It matters. It really matters—because no one in America should work 40 hours a week and still live in poverty. Additionally, California, Rhode Island, Washington State and New Jersey— and more than two-dozen cities like Minneapolis and Spokane—have extended access to paid leave—expanded it.

You all know why that matters. In the neighborhoods where you and I grew up—if you miss a paycheck because you’re sick, or have to take care of a loved one—you could be in trouble for that month’s mortgage payment, the car payment—just paying the heating bill. Paid leave makes a real difference in ordinary people’s lives. We have to preserve the progress we made over the past eight years and continue to support states and cities in their fight for worker protections.

It’s not just for the workers who benefit—they’re not the only ones. The economy benefits—the overall economy. Companies benefit from higher productivity and less turnover. Communities benefit when people have more money to spend at local stores, the diner, the movie theater. The entire economy grows.

Folks, there is so much more to be done to seize the immense possibilities within our reach. We are better positioned than any country in the world to own the 21st century. But we have to address the economic anxieties brought on by globalization. They’re real. The increasingly rapid movement of people, money, goods and ideas around the world—we can do that.

But we need to recognize that globalization hasn’t been an un-alloyed good—and we need to empower those who have paid the price of that globalization. There’s many things we can do to level this playing field. Because given a chance—American workers never, ever let their country down. But they need a chance.

And I just want to thank you all. Thank you all for the faith you have in this great country because, as I said, we are better positioned than any nation in the world to own the 21st century. We know how to do it. Insist that we do it.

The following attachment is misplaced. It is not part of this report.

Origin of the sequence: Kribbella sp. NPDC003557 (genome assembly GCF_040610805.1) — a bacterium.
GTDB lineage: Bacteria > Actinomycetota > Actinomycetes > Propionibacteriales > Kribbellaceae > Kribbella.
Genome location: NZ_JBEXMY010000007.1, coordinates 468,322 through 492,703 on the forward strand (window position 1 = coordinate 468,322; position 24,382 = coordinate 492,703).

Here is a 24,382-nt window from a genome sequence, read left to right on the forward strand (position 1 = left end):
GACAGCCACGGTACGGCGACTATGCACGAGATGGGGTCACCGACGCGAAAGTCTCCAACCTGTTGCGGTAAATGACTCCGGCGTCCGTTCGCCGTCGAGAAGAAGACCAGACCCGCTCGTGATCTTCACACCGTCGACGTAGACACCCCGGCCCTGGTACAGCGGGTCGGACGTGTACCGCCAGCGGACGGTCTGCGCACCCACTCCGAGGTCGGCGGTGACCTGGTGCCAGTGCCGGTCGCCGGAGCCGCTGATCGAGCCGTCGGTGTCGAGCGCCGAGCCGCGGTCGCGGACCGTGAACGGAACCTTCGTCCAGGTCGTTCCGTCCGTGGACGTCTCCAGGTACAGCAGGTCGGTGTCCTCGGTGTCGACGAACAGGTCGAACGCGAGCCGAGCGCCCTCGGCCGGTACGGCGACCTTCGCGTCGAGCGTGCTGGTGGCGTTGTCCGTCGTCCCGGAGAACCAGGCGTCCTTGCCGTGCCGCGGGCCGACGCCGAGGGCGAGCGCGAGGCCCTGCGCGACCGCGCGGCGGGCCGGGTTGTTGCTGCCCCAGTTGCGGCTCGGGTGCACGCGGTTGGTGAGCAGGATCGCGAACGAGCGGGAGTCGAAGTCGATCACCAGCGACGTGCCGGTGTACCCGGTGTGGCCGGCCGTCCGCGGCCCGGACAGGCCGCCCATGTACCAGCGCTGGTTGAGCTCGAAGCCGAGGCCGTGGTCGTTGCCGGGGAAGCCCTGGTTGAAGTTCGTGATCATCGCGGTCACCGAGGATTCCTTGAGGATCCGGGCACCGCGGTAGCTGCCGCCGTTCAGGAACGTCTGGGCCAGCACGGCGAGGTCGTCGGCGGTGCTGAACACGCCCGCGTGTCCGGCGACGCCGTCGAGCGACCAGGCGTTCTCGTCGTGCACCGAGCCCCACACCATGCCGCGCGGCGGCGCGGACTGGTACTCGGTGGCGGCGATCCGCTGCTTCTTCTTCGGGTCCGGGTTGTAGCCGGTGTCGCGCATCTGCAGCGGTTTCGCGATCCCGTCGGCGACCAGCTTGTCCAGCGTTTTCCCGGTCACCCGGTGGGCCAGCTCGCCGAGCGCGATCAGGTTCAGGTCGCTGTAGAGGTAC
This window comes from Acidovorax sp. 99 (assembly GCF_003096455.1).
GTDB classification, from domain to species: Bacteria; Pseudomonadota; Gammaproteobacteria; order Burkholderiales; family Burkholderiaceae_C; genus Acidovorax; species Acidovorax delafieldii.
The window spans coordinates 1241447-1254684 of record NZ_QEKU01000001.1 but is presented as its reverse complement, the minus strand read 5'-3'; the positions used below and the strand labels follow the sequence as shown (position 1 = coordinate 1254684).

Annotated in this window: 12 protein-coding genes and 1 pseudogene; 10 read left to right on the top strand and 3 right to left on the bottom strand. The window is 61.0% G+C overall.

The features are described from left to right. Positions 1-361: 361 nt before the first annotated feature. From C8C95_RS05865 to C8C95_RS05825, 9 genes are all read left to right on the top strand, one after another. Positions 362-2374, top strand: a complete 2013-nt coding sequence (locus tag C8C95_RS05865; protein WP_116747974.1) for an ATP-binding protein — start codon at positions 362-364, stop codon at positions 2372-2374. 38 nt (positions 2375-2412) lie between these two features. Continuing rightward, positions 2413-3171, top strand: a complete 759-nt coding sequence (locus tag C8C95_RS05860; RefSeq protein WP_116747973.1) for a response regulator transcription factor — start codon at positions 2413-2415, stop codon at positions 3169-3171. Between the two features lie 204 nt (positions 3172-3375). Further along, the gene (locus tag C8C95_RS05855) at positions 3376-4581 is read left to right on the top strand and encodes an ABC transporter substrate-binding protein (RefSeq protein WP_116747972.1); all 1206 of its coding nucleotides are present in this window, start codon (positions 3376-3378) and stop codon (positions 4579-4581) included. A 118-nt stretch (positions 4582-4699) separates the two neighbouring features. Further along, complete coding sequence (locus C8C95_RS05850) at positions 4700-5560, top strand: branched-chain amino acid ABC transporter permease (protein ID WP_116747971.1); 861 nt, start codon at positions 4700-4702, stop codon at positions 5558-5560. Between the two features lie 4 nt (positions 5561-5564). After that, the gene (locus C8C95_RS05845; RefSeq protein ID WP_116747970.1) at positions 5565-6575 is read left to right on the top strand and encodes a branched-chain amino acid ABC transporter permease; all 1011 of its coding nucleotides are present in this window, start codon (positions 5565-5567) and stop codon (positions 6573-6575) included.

And have not only a great weekend this weekend, but have a great Thanksgiving weekend—because we have much to be thankful for.

God bless you all. And may God protect our troops

Bolding added.


1 Comment

  1. In the News: President Obama bans new offshore drilling

    The Obama administration finalized its plans for offshore drilling on Friday, protecting much of the Arctic Ocean and all of the Atlantic coast, but staying the course on Gulf of Mexico drilling.

    Environmentalists applauded the new five-year plan from the Bureau of Ocean Energy Management (BOEM), which covers offshore leasing from 2017 to 2022 and is slightly stronger than its draft iterations. The Chukchi and Beaufort seas off Alaska have been removed, with only a reduced parcel in the Cook Inlet near southern Alaska remaining. […]

    It’s worth noting that it would be difficult — but not impossible — for President-elect Donald Trump’s administration to offer up additional places in the Arctic for leasing or to restart the process of drilling in the Atlantic. Trump has repeatedly pledged to open up the Arctic and Atlantic for drilling.

    It takes two to three years to develop a five-year program, which is statutorily required for lease sales. Moreover, a revised plan would have to use updated scientific data and would likely be vulnerable to legal challenges from the public and environmental groups if the administration attempted to accelerate or short-cut the planning process that is required by law, sources familiar with the process said.